Further alternatively, the switch is adapted to route network traffic using wormhole routing.

Wormhole routing reduces latency to levels comparable to circuit switching but retains the flexibility and store and forward nature of packet switching.

According to a third aspect of the present invention, there is provided a computer cluster comprising a plurality of nodes connected to a router of the second aspect to route network traffic between one or more of the plurality of nodes.

Optionally, the computer cluster further comprises at least one storage device operably connected to the router.

Optionally, the computer cluster further comprises at least one processing means operably connected to the router.

Optionally, the processing means comprises a function accelerator. Alternatively, the processing means is adapted to encrypt network traffic. Alternatively, the processing means is adapted to correlate network traffic. Alternatively, the processing means is adapted to filter network traffic.

The processing means can provide a means of performing a task on network traffic which would otherwise take up resources (i.e. nodes) in the cluster. For example, a vector processor could have the single task of computing fourier transforms on data in the network traffic, which could otherwise place unnecessary demand elsewhere.

Optionally, the computer cluster further comprises at least one network interface device operably connected to the router and adapted to provide a connection to an external network.

Optionally, at least one of the network interface devices is adapted to provide a connection to the Internet.

Alternatively, at least one of the network interface devices is adapted to provide a connection to a local area network.

The network interface device allows network traffic, which may be data or instructions, to be sent to or received from an external system.

According to a fourth aspect of the present invention, there is provided a method of transferring network traffic between a node and a network, the method comprising the step of transferring the network traffic between the node and the network using a mass storage device protocol.

Preferably, the step of transferring the network traffic between the node and the network uses a mass storage device protocol.

Preferably, the method further comprises the steps of receiving mass storage device commands from the node and transferring the network traffic using the mass storage device commands.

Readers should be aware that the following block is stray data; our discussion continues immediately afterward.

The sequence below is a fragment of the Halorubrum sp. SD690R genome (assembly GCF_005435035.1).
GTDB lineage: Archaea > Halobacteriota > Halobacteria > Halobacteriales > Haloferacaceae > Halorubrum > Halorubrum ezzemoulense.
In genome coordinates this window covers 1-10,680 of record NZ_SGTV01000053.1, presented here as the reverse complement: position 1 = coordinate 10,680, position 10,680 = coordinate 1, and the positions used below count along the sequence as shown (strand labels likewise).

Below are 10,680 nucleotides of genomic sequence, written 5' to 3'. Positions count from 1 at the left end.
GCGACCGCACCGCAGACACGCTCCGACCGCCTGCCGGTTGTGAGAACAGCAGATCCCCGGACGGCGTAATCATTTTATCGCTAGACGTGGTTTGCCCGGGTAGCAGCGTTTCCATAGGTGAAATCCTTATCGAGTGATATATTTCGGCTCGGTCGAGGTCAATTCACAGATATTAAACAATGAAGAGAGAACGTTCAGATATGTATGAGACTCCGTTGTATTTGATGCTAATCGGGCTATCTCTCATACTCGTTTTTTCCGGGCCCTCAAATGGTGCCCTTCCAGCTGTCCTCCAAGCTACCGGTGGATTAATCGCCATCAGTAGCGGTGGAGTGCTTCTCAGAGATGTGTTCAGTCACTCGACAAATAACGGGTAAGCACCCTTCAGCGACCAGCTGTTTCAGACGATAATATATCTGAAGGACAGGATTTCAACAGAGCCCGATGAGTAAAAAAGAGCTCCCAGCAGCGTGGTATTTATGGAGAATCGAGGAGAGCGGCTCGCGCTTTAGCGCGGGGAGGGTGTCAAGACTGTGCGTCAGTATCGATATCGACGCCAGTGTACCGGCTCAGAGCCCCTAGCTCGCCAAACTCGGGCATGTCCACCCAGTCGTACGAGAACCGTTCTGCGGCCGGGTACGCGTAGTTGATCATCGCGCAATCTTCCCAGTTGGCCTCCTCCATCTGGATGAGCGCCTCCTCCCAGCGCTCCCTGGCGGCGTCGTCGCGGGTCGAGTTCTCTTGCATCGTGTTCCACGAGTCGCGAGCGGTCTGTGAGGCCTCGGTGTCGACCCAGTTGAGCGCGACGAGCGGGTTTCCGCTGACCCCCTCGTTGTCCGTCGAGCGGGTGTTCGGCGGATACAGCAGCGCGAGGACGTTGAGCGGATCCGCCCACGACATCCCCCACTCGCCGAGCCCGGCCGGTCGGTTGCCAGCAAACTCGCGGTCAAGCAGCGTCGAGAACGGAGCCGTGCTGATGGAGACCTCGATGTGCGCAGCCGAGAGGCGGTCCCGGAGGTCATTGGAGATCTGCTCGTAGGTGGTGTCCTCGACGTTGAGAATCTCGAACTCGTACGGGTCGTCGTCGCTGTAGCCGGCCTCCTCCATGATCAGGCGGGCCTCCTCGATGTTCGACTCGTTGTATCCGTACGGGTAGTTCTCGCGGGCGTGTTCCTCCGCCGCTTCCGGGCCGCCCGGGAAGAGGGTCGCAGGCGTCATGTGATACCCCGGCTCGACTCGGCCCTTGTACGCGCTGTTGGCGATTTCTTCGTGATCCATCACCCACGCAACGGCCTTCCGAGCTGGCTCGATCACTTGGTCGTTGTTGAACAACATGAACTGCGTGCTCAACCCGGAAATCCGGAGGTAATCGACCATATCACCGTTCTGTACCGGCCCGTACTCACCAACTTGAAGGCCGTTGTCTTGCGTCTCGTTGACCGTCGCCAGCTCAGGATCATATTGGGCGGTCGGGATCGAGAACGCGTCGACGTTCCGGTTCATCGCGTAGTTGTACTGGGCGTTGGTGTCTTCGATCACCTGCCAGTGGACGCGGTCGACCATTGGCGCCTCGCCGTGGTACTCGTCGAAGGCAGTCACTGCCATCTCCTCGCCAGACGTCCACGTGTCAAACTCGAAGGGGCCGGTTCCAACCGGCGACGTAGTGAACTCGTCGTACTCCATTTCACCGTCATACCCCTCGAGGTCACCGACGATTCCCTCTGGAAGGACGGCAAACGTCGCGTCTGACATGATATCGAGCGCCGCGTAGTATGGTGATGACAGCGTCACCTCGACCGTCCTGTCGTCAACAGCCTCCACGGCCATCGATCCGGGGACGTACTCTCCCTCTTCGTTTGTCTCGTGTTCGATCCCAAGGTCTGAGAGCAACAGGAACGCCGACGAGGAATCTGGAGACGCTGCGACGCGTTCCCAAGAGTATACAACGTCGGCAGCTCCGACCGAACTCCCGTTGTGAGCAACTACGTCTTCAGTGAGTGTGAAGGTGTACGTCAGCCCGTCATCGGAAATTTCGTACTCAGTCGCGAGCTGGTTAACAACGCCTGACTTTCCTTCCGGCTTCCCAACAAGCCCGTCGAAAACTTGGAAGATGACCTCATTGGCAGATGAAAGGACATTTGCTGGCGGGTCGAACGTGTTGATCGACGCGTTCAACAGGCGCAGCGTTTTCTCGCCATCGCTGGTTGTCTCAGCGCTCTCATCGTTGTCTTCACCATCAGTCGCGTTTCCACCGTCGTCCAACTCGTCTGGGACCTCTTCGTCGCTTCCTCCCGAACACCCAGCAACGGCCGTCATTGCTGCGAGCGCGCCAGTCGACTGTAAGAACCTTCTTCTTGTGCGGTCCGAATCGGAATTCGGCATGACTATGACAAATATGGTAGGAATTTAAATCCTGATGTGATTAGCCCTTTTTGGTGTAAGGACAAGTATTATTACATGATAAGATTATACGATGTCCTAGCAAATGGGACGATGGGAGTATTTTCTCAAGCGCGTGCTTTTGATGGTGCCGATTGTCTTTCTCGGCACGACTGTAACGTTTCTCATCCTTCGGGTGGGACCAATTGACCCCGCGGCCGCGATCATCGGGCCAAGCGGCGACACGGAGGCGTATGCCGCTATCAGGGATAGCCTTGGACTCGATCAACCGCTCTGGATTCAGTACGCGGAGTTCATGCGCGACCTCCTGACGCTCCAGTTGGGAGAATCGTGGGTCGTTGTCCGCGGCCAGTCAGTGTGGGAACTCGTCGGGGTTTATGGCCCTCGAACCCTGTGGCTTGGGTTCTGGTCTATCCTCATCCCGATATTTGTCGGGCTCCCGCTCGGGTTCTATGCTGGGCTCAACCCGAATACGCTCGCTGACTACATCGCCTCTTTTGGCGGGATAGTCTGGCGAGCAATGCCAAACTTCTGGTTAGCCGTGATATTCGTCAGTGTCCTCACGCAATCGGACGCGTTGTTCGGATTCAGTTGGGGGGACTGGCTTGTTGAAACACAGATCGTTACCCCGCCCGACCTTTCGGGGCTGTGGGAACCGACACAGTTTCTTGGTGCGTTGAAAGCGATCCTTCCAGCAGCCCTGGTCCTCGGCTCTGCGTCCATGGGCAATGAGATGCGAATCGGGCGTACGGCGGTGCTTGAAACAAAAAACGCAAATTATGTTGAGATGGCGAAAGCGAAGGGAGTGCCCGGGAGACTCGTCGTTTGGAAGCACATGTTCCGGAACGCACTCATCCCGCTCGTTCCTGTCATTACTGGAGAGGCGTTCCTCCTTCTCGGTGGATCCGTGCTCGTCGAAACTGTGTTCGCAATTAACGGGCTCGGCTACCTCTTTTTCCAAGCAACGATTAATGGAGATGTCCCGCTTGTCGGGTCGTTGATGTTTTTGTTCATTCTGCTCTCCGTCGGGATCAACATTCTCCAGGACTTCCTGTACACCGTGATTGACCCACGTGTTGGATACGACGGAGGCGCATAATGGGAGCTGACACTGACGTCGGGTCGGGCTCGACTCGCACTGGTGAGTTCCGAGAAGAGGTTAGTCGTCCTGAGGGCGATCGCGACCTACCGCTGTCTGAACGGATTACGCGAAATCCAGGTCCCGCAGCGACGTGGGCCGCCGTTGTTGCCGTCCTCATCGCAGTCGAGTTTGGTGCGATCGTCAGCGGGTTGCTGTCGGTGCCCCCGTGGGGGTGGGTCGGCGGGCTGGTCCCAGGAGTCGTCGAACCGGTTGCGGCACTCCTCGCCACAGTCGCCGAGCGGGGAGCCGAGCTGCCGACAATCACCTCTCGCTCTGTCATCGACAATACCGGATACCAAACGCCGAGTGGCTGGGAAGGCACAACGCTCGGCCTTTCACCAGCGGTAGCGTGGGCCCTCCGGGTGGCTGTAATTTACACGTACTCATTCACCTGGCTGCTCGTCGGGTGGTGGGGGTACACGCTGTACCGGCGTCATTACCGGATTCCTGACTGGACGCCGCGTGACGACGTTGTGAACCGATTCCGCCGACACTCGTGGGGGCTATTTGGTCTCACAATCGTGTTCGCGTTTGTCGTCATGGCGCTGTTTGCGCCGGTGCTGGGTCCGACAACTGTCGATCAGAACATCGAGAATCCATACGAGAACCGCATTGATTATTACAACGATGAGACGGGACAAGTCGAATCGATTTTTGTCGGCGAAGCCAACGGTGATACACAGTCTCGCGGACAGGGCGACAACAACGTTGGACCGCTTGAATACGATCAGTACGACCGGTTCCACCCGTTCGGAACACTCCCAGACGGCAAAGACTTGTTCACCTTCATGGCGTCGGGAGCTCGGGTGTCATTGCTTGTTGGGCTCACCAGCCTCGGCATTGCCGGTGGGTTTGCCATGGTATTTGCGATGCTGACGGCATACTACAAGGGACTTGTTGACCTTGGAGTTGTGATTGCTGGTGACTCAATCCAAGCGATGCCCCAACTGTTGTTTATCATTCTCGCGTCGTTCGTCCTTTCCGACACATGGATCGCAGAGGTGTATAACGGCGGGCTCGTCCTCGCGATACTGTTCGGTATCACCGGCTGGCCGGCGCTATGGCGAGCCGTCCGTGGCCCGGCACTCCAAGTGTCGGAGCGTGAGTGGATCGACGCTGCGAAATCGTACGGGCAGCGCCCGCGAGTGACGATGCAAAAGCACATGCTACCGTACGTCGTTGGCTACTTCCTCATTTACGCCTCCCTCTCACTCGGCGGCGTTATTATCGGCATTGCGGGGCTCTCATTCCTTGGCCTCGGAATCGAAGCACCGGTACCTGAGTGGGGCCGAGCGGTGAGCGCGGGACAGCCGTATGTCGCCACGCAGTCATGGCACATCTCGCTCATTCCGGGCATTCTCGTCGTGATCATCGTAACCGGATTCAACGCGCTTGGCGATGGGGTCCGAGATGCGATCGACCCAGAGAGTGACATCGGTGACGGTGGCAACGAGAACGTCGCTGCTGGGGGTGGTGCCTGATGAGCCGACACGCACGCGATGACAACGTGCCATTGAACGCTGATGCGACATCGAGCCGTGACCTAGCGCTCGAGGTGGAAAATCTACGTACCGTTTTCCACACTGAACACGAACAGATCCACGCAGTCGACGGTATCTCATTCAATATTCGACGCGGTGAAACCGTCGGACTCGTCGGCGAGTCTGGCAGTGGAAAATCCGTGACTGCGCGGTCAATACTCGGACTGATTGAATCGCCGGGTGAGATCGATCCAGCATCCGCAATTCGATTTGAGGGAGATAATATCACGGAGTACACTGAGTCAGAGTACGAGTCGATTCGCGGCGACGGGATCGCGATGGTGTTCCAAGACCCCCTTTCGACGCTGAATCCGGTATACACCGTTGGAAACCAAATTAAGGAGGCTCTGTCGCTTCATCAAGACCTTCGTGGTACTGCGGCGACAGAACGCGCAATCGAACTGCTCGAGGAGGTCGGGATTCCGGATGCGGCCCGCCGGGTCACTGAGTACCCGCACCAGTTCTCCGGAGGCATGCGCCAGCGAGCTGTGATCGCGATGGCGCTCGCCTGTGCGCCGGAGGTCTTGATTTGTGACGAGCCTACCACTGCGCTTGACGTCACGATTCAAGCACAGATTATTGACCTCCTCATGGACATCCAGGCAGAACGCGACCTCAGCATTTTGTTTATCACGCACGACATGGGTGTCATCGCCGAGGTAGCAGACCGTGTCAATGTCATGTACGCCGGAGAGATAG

Preferably, the step of receiving mass storage device commands comprises receiving modified mass storage device commands.

Preferably, the step of transferring the network traffic using the mass storage device commands comprises using modified mass storage device commands.

Preferably, the step of transferring the network traffic comprises the step of emulating a mass storage device.

Optionally, the step of emulating the mass storage device comprises partial emulation of the mass storage device.

Preferably the step of transferring the network traffic comprises the step of emulating a mass storage device such that the mass storage device appears to be local to the node.

Preferably, the step of emulating a mass storage device comprises the step of emulating a hard disk controller.

Optionally, the step of emulating the hard disk controller comprises partial emulation of the hard disk controller.

Preferably, the step of emulating a hard disk controller comprises the step of emulating an ATA, SATA, PATA, eSATA, SCSI, ATAPI or SAS controller.

Optionally, the step of emulating a hard disk controller comprises the step of emulating the hard disk controller of a boot disk.

Preferably, the method further comprises the steps of receiving one or more logical block addresses from the node and transferring the network traffic using the one or more logical block addresses.

Optionally, the step of transferring the network traffic comprises the step of transferring network traffic with a switch.

According to a fifth aspect of the present invention, there is provided a method of routing network traffic between a plurality of nodes, the method comprising the step of transferring the network traffic between the plurality of nodes using a mass storage device protocol.

Preferably, the step of transferring the network traffic further comprises the step of emulating a plurality of mass storage devices.

Optionally, the step of emulating the plurality of mass storage devices comprises partial emulation of the plurality of mass storage devices.

Preferably, the step of transferring the network traffic further comprises the step of switching the network traffic.

Optionally, the step of transferring the network traffic further comprises the step of routing the network traffic to a storage device.

Optionally, the step of transferring the network traffic further comprises the step of routing the network traffic to a processing means.

Optionally, the step of transferring the network traffic further comprises the step of routing the network traffic to an external network.

Optionally, the step of transferring the network traffic further comprises the step of routing the network traffic to another plurality of nodes.

Preferably, the step of switching comprises the step of packet switching.

Alternatively, the step of switching comprises the step of circuit switching.